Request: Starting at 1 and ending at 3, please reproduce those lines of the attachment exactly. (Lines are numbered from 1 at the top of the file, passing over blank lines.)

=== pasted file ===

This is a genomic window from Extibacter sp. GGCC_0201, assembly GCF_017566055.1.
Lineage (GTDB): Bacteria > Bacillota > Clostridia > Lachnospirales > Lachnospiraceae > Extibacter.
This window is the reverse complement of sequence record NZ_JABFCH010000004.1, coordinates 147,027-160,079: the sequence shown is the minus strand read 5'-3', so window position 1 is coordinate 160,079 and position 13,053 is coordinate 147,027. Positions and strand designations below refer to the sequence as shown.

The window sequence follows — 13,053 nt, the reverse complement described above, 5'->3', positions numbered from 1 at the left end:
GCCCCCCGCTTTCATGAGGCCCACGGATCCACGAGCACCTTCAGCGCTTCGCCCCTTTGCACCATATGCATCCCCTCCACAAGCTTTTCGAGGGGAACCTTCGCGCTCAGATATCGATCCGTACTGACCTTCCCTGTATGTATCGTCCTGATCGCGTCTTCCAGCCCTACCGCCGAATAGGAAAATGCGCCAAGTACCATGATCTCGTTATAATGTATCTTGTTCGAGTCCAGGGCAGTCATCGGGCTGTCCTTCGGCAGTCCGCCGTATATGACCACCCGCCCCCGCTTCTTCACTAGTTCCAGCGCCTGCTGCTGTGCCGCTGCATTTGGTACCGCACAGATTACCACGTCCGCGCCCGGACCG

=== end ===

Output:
This is a genomic window from Extibacter sp. GGCC_0201, assembly GCF_017566055.1.
Lineage (GTDB): Bacteria > Bacillota > Clostridia > Lachnospirales > Lachnospiraceae > Extibacter.
This window is the reverse complement of sequence record NZ_JABFCH010000004.1, coordinates 147,027-160,079: the sequence shown is the minus strand read 5'-3', so window position 1 is coordinate 160,079 and position 13,053 is coordinate 147,027. Positions and strand designations below refer to the sequence as shown.